The Salem Witchcraft trials in Massachusetts during 1692 resulted in nineteen innocent men and women being hanged, one man pressed to death, and in the deaths of more than seventeen who died in jail. It all began at the end of 1691 when a few girls in the town began to experiment with magic by gathering around a crystal ball to try to find the answer to questions such as "what trade their sweet harts should be of ". This conjuring took place in the Parris household where a woman named Tituba, an Indian slave, headed the rituals. Soon after they had begun to practice these rituals, girls who had been involved, including the Master Parris' daughter and niece, became sick.
They had constant fits, twitched, cried, made odd noises, and huddled in corners. The family called in doctors, and they were treated for many illnesses. Nothing helped. Many weeks later after running out of reasons for their strange behavior, all of their symptoms seemed to lead to one belief, "The evil hand is upon them." They were possessed by the Devil.
At first the families of the children could not find anyone to accuse for being the witch responsible for possessing the children. Then, late in February of 1692, Parris' neighbor, Mary Sibley recommended that Parris' slaves, Tituba and John Indian, should work a spell to try to find the culprits. Even after trying this solution the girls' condition worsened, and the people responsible still had not been found. The girls began to see hazy shadows and believed that these shadows were of the people who had done this to them. After more and more children became victims of this, the hunting for the witches who were to blame for the girls' sickness began to get more serious....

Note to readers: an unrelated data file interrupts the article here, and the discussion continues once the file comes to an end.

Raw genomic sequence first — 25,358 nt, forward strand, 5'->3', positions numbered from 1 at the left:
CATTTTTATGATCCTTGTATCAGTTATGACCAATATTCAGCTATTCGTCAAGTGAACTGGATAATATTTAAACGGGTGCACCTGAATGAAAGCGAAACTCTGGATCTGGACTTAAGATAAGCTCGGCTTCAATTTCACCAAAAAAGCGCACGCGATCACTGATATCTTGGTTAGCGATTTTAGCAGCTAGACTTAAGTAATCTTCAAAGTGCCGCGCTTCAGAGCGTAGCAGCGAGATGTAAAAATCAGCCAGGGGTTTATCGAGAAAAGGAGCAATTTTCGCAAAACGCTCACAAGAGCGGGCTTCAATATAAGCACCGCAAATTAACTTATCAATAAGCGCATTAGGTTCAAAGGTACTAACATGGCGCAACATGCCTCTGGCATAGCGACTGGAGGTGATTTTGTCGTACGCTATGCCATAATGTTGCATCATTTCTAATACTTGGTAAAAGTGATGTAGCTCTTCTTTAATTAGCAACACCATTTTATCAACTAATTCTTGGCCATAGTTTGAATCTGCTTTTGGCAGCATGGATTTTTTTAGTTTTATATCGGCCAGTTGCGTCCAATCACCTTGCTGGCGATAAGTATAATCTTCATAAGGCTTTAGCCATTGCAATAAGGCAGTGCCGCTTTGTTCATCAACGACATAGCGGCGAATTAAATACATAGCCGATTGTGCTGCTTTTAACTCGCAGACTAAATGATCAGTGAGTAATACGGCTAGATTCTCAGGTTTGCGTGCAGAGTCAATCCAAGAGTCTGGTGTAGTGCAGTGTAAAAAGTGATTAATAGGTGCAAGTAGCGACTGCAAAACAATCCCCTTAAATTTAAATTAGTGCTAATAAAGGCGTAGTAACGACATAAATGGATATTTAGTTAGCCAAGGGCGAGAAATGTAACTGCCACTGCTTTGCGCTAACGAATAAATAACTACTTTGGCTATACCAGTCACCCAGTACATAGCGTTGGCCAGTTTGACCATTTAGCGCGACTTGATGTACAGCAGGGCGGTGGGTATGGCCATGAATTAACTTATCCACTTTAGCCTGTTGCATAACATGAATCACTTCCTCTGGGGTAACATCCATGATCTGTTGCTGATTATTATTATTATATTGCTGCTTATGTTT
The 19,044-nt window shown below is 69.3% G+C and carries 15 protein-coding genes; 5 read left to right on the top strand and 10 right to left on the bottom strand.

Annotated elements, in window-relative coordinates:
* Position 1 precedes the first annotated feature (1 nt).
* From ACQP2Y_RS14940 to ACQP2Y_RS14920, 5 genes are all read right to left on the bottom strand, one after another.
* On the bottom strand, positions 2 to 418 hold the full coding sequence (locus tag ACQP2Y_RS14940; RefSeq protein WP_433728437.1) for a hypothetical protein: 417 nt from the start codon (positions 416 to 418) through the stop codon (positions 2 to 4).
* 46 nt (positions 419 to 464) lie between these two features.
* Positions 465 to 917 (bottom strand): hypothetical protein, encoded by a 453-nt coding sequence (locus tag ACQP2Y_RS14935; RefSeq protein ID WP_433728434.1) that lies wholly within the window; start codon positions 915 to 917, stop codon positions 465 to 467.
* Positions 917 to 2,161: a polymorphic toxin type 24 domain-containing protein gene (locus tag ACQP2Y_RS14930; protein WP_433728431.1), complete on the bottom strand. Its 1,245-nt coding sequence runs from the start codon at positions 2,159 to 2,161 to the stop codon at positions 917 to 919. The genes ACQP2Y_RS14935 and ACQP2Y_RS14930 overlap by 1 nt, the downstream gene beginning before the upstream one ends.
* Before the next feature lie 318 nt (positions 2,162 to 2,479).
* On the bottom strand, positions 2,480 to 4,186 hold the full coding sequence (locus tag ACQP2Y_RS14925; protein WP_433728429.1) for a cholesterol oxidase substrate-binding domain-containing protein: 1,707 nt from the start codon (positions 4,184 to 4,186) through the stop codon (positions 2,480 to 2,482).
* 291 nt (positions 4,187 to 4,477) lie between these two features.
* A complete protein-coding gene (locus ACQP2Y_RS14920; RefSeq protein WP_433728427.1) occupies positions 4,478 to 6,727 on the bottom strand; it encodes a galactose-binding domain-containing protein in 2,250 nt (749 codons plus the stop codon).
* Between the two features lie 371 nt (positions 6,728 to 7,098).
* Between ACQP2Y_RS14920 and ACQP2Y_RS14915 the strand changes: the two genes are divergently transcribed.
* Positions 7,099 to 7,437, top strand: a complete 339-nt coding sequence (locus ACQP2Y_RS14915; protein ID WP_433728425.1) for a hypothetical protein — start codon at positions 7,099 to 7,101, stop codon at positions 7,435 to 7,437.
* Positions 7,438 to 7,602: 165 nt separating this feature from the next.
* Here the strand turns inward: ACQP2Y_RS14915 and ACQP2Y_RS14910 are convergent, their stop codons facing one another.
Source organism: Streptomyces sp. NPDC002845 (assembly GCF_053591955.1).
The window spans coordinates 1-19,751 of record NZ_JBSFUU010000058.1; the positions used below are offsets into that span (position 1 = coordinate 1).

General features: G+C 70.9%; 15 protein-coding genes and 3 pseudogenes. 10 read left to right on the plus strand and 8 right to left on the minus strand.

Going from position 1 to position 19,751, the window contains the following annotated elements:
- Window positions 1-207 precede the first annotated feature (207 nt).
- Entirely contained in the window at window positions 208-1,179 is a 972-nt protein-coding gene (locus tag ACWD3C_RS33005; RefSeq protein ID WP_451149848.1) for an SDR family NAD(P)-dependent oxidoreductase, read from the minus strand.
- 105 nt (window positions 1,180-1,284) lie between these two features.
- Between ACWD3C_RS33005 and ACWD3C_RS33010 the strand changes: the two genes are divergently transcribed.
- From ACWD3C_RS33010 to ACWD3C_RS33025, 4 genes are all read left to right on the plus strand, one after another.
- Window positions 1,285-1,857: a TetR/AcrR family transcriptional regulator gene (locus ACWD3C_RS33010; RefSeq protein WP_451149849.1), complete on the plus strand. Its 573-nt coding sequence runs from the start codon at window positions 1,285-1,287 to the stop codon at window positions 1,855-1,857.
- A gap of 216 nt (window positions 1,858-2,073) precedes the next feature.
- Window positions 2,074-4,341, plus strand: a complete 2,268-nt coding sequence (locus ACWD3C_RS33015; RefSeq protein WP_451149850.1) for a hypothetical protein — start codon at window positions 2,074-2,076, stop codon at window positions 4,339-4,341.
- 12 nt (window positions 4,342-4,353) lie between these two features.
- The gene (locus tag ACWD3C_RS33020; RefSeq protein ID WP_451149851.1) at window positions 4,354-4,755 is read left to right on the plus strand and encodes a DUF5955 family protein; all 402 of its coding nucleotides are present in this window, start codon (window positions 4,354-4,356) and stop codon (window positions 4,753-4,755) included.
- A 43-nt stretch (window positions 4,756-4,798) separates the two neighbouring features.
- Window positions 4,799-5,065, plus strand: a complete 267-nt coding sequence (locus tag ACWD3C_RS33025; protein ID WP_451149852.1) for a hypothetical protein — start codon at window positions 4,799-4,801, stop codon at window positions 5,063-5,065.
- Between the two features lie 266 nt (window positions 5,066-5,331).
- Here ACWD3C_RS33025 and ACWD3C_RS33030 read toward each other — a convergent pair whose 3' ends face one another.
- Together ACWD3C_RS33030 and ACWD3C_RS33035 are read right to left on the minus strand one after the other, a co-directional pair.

... middle of paper ...
...time, credibility of an accusation was not checked thoroughly, instead the person accused was simply locked up in jail until their trial time came. Even then, if they did not confess to being guilty, they were punished sometimes even killed. Although the law is innocent until proven guilty, and had been practiced before the trials, in the case of the witchcraft trials, the accused witches were guilty until proven innocent. Not many were given the chance to prove themselves to be innocent.
1. Guilley Ellen, Witches and Witchcraft (New York: Facts on File, 1989), 152.
2. Wilson, Lori Lee, The Salem Witch Trials (Minneapolis: Lerner Publishing Company, 1997)
3. Hoffer Peter, The Salem Witchcraft Trials: A Legal History (Kansas: University Press of Kansas, 1997), 212.
4. Zeinert, Karen. The Salem Witchcraft Trials, (New York: F. Watts, 1989),
Need Writing Help?
Get feedback on grammar, clarity, concision and logic instantly.Check your paper »
- The Salem Witch Trials The witch trials of the late 1600's were full of controversy and uncertainty. The Puritan town of Salem was home to most of these trials, and became the center of much attention in 1692. More than a hundred innocent people were found guilty of practicing witchcraft during these times, and our American government forced over a dozen to pay with their lives. The main reasons why the witch trials occurred were conflicts dealing with politics, religion, family, economics, and fears of the citizens.... [tags: History Salem Witch Trials]